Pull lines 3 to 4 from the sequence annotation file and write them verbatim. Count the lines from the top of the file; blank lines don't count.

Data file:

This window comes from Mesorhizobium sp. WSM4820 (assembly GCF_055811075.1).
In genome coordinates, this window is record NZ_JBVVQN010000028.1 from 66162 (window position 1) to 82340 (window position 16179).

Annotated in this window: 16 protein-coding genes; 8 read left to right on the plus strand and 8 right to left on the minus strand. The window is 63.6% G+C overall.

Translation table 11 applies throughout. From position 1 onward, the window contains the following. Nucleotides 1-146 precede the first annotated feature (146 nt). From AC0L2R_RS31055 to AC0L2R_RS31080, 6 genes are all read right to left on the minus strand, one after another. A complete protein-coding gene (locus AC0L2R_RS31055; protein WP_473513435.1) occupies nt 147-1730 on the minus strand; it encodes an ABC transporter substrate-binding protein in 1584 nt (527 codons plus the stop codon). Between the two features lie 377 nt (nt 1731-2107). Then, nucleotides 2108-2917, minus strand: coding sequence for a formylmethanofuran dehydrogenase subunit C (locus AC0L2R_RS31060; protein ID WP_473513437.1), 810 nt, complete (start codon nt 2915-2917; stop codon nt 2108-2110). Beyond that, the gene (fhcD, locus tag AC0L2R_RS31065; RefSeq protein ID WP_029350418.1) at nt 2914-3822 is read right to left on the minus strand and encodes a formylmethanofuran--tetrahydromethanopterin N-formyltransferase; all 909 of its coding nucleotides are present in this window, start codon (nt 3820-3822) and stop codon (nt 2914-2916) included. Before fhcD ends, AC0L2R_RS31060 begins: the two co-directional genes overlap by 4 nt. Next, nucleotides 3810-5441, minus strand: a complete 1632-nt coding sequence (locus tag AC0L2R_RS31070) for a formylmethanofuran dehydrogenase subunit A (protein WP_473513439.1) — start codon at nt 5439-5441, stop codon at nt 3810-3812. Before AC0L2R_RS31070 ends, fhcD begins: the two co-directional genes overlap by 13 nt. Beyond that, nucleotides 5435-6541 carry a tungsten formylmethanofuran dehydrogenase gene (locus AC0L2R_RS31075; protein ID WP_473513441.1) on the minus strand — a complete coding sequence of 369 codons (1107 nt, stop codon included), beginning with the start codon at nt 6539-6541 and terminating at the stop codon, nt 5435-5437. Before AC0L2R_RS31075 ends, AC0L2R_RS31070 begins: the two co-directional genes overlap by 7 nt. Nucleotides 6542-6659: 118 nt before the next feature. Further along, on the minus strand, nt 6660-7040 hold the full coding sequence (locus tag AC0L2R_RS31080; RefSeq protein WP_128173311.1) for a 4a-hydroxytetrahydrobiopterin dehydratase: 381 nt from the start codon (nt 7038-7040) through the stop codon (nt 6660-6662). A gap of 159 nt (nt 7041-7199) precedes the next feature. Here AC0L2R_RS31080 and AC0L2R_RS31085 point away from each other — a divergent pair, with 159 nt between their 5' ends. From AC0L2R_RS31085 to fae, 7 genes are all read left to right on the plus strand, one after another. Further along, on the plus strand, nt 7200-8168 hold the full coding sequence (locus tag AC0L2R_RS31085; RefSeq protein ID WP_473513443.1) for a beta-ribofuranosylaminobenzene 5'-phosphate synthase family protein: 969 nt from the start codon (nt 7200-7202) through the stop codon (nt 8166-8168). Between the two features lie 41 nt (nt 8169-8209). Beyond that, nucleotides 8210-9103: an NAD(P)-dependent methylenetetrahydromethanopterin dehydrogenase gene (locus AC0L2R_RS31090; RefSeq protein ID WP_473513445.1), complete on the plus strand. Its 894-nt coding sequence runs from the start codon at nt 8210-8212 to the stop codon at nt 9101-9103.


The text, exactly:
Annotated in this window: 16 protein-coding genes; 8 read left to right on the plus strand and 8 right to left on the minus strand. The window is 63.6% G+C overall.

Translation table 11 applies throughout. From position 1 onward, the window contains the following. Nucleotides 1-146 precede the first annotated feature (146 nt). From AC0L2R_RS31055 to AC0L2R_RS31080, 6 genes are all read right to left on the minus strand, one after another. A complete protein-coding gene (locus AC0L2R_RS31055; protein WP_473513435.1) occupies nt 147-1730 on the minus strand; it encodes an ABC transporter substrate-binding protein in 1584 nt (527 codons plus the stop codon). Between the two features lie 377 nt (nt 1731-2107). Then, nucleotides 2108-2917, minus strand: coding sequence for a formylmethanofuran dehydrogenase subunit C (locus AC0L2R_RS31060; protein ID WP_473513437.1), 810 nt, complete (start codon nt 2915-2917; stop codon nt 2108-2110). Beyond that, the gene (fhcD, locus tag AC0L2R_RS31065; RefSeq protein ID WP_029350418.1) at nt 2914-3822 is read right to left on the minus strand and encodes a formylmethanofuran--tetrahydromethanopterin N-formyltransferase; all 909 of its coding nucleotides are present in this window, start codon (nt 3820-3822) and stop codon (nt 2914-2916) included. Before fhcD ends, AC0L2R_RS31060 begins: the two co-directional genes overlap by 4 nt. Next, nucleotides 3810-5441, minus strand: a complete 1632-nt coding sequence (locus tag AC0L2R_RS31070) for a formylmethanofuran dehydrogenase subunit A (protein WP_473513439.1) — start codon at nt 5439-5441, stop codon at nt 3810-3812. Before AC0L2R_RS31070 ends, fhcD begins: the two co-directional genes overlap by 13 nt. Beyond that, nucleotides 5435-6541 carry a tungsten formylmethanofuran dehydrogenase gene (locus AC0L2R_RS31075; protein ID WP_473513441.1) on the minus strand — a complete coding sequence of 369 codons (1107 nt, stop codon included), beginning with the start codon at nt 6539-6541 and terminating at the stop codon, nt 5435-5437. Before AC0L2R_RS31075 ends, AC0L2R_RS31070 begins: the two co-directional genes overlap by 7 nt. Nucleotides 6542-6659: 118 nt before the next feature. Further along, on the minus strand, nt 6660-7040 hold the full coding sequence (locus tag AC0L2R_RS31080; RefSeq protein WP_128173311.1) for a 4a-hydroxytetrahydrobiopterin dehydratase: 381 nt from the start codon (nt 7038-7040) through the stop codon (nt 6660-6662). A gap of 159 nt (nt 7041-7199) precedes the next feature. Here AC0L2R_RS31080 and AC0L2R_RS31085 point away from each other — a divergent pair, with 159 nt between their 5' ends. From AC0L2R_RS31085 to fae, 7 genes are all read left to right on the plus strand, one after another. Further along, on the plus strand, nt 7200-8168 hold the full coding sequence (locus tag AC0L2R_RS31085; RefSeq protein ID WP_473513443.1) for a beta-ribofuranosylaminobenzene 5'-phosphate synthase family protein: 969 nt from the start codon (nt 7200-7202) through the stop codon (nt 8166-8168). Between the two features lie 41 nt (nt 8169-8209). Beyond that, nucleotides 8210-9103: an NAD(P)-dependent methylenetetrahydromethanopterin dehydrogenase gene (locus AC0L2R_RS31090; RefSeq protein ID WP_473513445.1), complete on the plus strand. Its 894-nt coding sequence runs from the start codon at nt 8210-8212 to the stop codon at nt 9101-9103.